Upon turning to Christ, Paul considered his past in Judaism and any other legalistic systems of salvation as “crap” (Phil 3:8). At least, that’s how we have heard this passage taught. But did Paul think this way? Are identity markers, such as Torah-observance and circumcision for Jews, really abolished when one follows Christ? Are Christians a “third race,” neither Jew nor Gentile? Christopher Zoccali’s Reading Philippians After Supersessionism reconsiders these assumptions found in Christian tradition and modern scholarship when it comes to Paul’s letter to the Philippians.
Category: Reviews (page 1 of 33)
It’s tempting to begin this review by repeating my introduction to David Mitchell’s Messiah Ben Joseph review. The details of Middle Ages Jewish messianic hope are surprising and fascinating. One particularly influential text of the time is Sefer Zerubbabel (“the book of Zerubbabel”), and so Martha Himmelfarb has devoted an entire book—Jewish Messiahs in a Christian Empire—to it.
It’s sadly all too common to see the women of the Bible given a bad rap in sermons and popular Christian books. Often, the women of Jesus’ genealogy are portrayed as “bad girls” who are included as examples of God’s scandalous grace towards sinners. But are these assumptions correct? Do our modern Western assumptions lead us to misunderstand the Biblical texts? Do we owe these women an apology? VVindicating the Vixens attempts to reexamine the often misunderstood women of the Bible. To achieve this end, Sandra Glahn has gathered a diverse range of female and male scholars from different nationalities, ethnicities, traditions, and even perspectives on women in ministry, who all nonetheless agree we must “revisit what the Scriptures say about some Bible women we have sexualized, vilified, and/or marginalized” (p16).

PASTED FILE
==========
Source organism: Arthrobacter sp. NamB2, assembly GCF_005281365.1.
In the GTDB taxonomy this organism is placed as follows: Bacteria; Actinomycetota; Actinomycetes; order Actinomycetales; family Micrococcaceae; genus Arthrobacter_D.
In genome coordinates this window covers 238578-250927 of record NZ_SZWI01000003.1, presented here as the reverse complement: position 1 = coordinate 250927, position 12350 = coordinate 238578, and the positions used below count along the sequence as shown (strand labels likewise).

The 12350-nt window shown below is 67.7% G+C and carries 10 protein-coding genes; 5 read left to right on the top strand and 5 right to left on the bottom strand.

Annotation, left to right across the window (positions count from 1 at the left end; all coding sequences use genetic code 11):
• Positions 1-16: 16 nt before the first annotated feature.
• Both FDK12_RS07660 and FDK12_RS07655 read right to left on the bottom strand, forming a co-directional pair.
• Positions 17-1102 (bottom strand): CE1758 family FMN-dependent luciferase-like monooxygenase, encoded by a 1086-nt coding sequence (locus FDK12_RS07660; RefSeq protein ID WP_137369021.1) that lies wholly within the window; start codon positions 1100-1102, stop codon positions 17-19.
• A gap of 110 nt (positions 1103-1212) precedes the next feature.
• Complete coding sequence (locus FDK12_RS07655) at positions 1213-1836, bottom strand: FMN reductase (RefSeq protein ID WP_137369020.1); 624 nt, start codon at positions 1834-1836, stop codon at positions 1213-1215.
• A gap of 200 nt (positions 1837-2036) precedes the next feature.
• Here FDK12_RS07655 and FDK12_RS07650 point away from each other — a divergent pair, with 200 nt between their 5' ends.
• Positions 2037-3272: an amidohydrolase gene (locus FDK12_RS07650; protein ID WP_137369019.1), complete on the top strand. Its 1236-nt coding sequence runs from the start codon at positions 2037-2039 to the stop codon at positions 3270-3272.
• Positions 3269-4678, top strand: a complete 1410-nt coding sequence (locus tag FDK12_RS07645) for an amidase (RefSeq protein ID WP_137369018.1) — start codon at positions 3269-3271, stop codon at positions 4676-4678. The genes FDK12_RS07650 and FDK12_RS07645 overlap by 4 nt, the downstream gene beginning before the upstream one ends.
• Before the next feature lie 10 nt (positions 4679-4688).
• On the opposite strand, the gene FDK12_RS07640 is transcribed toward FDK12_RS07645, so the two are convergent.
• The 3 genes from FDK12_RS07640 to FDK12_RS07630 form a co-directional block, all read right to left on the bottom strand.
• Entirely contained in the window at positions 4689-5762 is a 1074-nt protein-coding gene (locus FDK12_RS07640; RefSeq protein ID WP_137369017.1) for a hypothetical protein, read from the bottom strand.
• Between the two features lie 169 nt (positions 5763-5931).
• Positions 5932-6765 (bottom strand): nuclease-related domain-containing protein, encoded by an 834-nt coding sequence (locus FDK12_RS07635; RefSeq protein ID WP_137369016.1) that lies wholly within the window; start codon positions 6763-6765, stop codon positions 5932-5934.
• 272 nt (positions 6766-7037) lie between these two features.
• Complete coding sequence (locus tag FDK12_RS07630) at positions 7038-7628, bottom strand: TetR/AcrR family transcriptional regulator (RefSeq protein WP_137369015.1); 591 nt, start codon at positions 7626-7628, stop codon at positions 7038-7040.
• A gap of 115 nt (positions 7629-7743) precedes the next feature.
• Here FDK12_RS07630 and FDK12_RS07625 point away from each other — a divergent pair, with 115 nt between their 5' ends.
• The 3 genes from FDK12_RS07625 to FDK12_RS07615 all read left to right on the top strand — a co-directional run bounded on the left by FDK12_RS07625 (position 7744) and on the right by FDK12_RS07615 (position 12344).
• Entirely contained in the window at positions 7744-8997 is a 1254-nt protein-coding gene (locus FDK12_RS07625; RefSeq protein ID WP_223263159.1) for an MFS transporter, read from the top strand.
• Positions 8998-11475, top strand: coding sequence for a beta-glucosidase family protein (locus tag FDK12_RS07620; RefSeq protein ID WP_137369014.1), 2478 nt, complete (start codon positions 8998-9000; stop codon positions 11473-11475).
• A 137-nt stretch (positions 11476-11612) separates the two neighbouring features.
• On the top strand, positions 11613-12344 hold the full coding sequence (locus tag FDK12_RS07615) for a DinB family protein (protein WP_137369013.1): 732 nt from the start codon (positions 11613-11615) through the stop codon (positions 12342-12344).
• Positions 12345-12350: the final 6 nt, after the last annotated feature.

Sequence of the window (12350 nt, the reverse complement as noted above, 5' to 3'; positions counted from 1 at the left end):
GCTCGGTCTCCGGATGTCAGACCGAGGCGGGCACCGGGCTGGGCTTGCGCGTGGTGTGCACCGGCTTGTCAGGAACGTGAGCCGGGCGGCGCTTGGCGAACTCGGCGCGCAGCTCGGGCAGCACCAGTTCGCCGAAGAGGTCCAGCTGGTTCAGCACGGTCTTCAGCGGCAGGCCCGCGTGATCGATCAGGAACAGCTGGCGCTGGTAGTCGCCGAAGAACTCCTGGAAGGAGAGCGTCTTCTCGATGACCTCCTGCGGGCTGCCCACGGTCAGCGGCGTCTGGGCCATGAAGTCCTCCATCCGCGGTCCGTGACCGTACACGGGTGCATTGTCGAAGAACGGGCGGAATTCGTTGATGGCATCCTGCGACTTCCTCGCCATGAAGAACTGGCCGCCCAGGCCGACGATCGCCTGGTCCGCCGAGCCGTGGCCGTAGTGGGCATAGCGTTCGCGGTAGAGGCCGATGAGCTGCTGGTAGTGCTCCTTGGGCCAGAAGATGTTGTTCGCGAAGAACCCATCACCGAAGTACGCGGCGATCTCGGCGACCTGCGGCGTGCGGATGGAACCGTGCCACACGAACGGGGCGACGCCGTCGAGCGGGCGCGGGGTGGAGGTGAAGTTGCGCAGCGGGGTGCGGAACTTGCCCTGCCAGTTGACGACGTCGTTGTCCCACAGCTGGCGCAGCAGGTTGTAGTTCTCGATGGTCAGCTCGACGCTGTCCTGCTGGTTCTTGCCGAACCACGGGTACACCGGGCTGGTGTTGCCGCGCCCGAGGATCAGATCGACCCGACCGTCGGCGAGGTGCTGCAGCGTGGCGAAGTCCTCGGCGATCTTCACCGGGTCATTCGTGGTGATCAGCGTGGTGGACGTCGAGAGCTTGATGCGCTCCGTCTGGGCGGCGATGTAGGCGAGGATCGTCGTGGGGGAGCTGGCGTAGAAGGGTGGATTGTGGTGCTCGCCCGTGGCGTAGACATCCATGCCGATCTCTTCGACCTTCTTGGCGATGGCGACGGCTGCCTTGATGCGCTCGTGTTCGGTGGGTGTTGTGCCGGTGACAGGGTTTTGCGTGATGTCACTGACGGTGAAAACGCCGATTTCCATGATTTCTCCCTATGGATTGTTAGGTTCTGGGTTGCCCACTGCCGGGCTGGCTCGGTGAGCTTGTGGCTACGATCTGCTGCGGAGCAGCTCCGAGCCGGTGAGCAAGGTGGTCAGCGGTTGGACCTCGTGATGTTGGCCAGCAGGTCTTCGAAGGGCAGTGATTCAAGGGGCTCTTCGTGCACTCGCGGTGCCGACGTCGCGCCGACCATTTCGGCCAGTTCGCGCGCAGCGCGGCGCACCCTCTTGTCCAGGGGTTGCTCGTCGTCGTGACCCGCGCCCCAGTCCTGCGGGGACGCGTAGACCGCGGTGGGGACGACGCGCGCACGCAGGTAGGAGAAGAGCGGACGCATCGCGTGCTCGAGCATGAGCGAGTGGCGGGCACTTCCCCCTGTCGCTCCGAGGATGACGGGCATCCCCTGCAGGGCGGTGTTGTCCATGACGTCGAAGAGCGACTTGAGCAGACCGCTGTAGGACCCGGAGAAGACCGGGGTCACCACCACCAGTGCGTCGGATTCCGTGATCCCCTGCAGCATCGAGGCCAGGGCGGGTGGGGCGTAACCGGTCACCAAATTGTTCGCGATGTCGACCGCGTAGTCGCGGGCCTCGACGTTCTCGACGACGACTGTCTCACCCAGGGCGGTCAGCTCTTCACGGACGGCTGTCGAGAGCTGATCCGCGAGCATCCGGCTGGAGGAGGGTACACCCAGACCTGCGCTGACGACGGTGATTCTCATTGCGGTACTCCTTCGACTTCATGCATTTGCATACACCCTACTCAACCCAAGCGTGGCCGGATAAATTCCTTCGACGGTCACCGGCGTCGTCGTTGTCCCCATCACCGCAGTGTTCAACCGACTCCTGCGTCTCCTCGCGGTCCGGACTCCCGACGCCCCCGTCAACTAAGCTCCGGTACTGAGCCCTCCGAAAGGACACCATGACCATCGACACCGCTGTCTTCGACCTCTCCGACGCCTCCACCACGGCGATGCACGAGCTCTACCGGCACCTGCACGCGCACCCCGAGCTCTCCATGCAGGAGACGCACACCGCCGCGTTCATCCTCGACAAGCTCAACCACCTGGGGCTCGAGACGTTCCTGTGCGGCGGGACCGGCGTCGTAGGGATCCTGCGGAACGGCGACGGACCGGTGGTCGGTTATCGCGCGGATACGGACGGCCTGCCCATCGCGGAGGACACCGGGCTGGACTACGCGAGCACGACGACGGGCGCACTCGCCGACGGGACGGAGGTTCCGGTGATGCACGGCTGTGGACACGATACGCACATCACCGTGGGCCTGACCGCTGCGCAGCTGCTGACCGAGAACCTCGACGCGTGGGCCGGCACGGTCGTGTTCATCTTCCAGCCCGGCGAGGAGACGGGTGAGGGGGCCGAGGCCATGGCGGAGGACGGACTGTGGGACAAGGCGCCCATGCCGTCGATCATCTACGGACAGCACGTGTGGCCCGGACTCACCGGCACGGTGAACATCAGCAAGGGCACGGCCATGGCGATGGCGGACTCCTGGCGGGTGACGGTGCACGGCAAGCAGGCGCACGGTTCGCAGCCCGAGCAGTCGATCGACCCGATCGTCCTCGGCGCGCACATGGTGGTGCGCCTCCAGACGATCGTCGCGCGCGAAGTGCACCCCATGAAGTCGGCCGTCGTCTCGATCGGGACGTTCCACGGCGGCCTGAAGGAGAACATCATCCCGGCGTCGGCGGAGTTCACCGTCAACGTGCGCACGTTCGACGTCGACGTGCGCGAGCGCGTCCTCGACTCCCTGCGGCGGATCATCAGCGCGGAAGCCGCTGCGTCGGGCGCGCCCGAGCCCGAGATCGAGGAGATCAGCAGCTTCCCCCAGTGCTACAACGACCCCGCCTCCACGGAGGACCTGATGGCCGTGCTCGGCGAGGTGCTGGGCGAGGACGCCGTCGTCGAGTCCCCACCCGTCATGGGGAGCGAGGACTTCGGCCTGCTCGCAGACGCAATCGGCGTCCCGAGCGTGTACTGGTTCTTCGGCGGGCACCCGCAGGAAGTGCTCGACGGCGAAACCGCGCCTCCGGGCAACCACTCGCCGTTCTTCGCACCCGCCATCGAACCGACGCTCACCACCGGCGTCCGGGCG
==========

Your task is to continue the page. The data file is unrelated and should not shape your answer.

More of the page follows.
Regular readers may remember my review of Matthew Bates’ Salvation by Allegiance Alone. After a conversation with the author and some reflection, I realized that some factors in my life affected my review of the book and a few of my critiques were unfounded. I think this book deserves a deeper re-reading but in the meantime I have made some small adjustments to make my review more accurate. The review can be found here.
John Sailhamer did not produce many books, but I’m gradually recognizing the impact that he has made. I’m regularly bumping up against ideas and emphases that were entrenched in his vocabulary; ideas such as composition, intertextuality, Text vs. Event, and Pentateuch 2.0. Considering Sailhamer’s impact and his passing this year, it’s fitting that editors Robert Cole and Paul Kissling would produce a festschrift in Sailhamer’s honor. Those familiar with Sailhamer will recognize the significance of its title: Text and Canon.
As the latest entries for the Story of God series, the 1, 2 & John volumes face an ironic problem. Constantine Campbell recognizes that the Johannines “seem more detached from the biblical narrative than most other parts of the New Testament” (p1). There are many odd features about these letters, but trying to read them in light of the grand story is a challenge. Fortunately for the reader, Campbell has to face this challenge head on.